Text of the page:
By Gretchen Kurtz
By Cafe Society
By Mark Antonation
By Mark Antonation
By Jonathan Shikes
By Mark Antonation
By Mark Antonation
By Patricia Calhoun
I hate admitting that I'm wrong.
Up to this point in my somewhat spotty career, I would have insisted that certain rules govern a restaurant's survival. A space that can only be located by satellite photography is never going to make it. A fusion menu that fuses the cuisines of two cultures that couldn't communicate if their representatives found themselves standing side by side in a men's room spells disaster in any language. So does any menu item with quotes around it.
And Tex-Mex at some franchised chain operation in the middle of ticky-tacky corporate suburban hell will always be a losing proposition for both owners and eaters.
28025 Main St.
Evergreen, CO 80439
Region: West Denver Suburbs
Thai chicken salad: $7.49
Cheeseburger taco: $6.79
Tacos (with rice): 1/$3.99, 2/$6.99
Breakfast tacos: 1/$2.99, 2/$4.99
Chipotle chicken: $9.49
These rules have served me well through seventeen highly unusual years in the restaurant industry. But after eating at Tin Star -- a five-month-old franchise operation with deep Tex-Mex roots, owned by a rookie restaurant guy who's working off a formulaic menu that's pure sizzle-platter Mexi-American with elements of Japanese and Southeast Asian fusion and occupying a strip mall in the suburban heart of the Denver Tech Center that should go down in the real estate hall of fame as one of the worst locations in the world -- I'm not so sure anymore. Everything about Tin Star violates those laws that were laid down by God and Escoffier to govern this twisted business I love so dearly, and yet the place is so good that I'm willing to admit I was wrong. Because in the midst of all its rule-breaking, convention-flouting, essential chain-restaurant wrongness, Tin Star does one thing right that makes all the difference.
When the delivery trucks pull up outside Tin Star, they're not delivering canned salsa, bags of dusty tortilla chips and mountains of pre-made tortillas from Tin Star corporate headquarters in Dallas. They're bringing tomatoes, poblanos and masa -- big flats of the stuff that are met at the door by a bunch of high-volume trained guys with strong arms and very sharp knives.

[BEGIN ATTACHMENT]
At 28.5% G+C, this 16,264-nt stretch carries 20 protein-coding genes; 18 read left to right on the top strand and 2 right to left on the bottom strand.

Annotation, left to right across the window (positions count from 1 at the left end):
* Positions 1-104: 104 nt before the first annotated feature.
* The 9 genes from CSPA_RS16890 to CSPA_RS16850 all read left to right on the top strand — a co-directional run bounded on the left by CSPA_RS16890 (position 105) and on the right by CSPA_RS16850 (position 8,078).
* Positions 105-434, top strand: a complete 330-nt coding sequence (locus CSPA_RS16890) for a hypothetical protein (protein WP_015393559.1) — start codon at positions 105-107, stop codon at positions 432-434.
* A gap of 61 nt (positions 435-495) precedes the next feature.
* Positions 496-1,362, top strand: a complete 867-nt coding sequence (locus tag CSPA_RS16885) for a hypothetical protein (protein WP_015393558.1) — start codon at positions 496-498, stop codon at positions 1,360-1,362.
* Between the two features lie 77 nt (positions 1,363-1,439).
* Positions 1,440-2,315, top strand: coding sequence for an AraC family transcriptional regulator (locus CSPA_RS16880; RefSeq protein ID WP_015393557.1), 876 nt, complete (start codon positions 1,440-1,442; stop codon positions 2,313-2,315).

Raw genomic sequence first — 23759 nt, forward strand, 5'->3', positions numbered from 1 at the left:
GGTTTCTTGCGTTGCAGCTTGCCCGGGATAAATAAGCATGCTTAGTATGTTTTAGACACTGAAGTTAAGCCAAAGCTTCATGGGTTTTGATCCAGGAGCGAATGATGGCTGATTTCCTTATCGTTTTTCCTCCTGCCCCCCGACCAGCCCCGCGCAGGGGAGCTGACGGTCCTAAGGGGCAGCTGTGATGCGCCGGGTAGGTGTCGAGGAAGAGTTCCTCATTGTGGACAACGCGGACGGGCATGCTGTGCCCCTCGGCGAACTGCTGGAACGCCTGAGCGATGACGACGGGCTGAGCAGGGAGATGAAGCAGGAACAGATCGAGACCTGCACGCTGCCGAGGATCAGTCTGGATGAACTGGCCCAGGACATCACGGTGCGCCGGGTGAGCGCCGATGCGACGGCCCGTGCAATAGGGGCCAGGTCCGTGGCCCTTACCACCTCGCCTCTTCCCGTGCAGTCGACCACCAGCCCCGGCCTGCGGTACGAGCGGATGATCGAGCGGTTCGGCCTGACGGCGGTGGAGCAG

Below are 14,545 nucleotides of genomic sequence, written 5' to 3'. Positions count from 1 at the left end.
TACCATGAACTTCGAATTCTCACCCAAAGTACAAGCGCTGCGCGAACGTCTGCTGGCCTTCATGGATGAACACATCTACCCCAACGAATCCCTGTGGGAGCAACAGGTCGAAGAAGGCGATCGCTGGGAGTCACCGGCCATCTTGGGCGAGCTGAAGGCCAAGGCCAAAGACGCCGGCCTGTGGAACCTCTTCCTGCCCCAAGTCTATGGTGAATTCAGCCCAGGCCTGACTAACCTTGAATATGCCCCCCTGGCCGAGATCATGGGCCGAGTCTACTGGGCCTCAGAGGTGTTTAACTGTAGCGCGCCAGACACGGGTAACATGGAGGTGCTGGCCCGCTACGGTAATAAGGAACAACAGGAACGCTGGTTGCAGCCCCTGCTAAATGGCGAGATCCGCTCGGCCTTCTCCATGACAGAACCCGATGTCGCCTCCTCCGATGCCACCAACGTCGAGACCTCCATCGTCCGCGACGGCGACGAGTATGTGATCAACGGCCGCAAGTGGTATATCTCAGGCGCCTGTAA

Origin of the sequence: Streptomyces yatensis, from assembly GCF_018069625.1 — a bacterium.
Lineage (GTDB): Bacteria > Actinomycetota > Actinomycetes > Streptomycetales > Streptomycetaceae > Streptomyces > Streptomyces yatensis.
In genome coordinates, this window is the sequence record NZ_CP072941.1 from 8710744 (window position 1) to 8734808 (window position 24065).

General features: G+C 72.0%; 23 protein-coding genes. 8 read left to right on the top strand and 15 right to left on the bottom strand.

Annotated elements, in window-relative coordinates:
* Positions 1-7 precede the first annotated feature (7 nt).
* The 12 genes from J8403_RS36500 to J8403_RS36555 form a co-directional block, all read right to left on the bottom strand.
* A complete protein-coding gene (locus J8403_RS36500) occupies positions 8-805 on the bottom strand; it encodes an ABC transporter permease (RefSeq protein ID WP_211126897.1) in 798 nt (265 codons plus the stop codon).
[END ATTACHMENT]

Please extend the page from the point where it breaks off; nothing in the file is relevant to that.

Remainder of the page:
Every day, every night, everything here is made from scratch and to order whenever possible -- which is more than I can say for a lot of non-chain restaurants out there. And the kitchen is well-staffed to make sure there's never a shortage of anything. The kitchen is also open, the cooks working in full view of the dining room, with just a narrow service trench separating them from the first row of counter seating. That's a vote of confidence from an owner who knows that his guys can work fast, work clean and not throw fish at each other when the pressure gets bad.
Although Tin Star corporate bills its restaurants as "quick-casual," the label isn't entirely appropriate. In the restaurant industry, fast-casual basically means fast food with nice architecture. It means a burrito or a slab of pre-roasted, nitrate-heavy chicken, or a salad that can be assembled with its dressing and sides and whatever else like culinary steam-table Legos by counter help that doesn't have to know anything more than how to work quickly with a ladle or a portion spoon, then served up in a family-friendly space. Tin Star, on the other hand, is an actual restaurant that just happens to move very, very fast. Order at the counter, pay your tab, get a big metal star with a number on it that you plant on the table in the comfortably generic dining room. A few minutes later, a waitress arrives bearing real food on real plates that you eat with real silverware -- no sporks, nothing plastic. Simple as that.
Except that there's nothing simple about the process; it just looks that way from the front of the house, because that's the illusion franchise owner John Jourde wants to maintain. In the back, though, the cooks are making their own salad dressings, pressing the masa, frying tortilla chips, hand-cutting and blending the salsas for the free chips-and-salsa bar. They're flat-frying potatoes in demi-glace, chopping fresh-fruit pico, roasting poblanos and making their own chimichurri. While I'm not crazy about every little thing these guys do (the corn salsa, for example, is a little bland, and the rice is done in a dry Southern style, dirty with spices but nearly flavorless), I am crazy about the fact that they do it at all. Tin Star very easily could have been just another knock-off, cheap-jack, white-guy-in-a-sombrero nightmare of soggy chips and big-ass burritos, but that's not the way it went.
Jourde and his cooks made sure of that.
When Jourde decided to leave the software world for restaurants, he signed on to open the first Tin Star in Colorado, aligning with a company founded by Rich Hicks, a veteran of Brinker International and a serious pro. But Jourde made a rookie mistake at the start, saddling his venture with a tough location. Tin Star sits in the middle of a strip mall inexplicably constructed with its back alongside DTC Boulevard and its front facing the back yards of a housing development. From the street, the only clue that the restaurant exists at all is a small sign hung on a blank brick wall obscured by trees. And even once you find your way to the proper address, the entrance looks as banal and unexciting as any entrance could possibly look. Each tenant in this strip mall has an identical door, identical surface details, identical chairs lined up before identical tables set outside in identical patio spaces. Tin Star is surrounded by a Washington Mutual, a Smoothie King and a Peaberry Coffee, and if someone were to come along in the night and remove all the signs, it would be impossible to tell one business from another.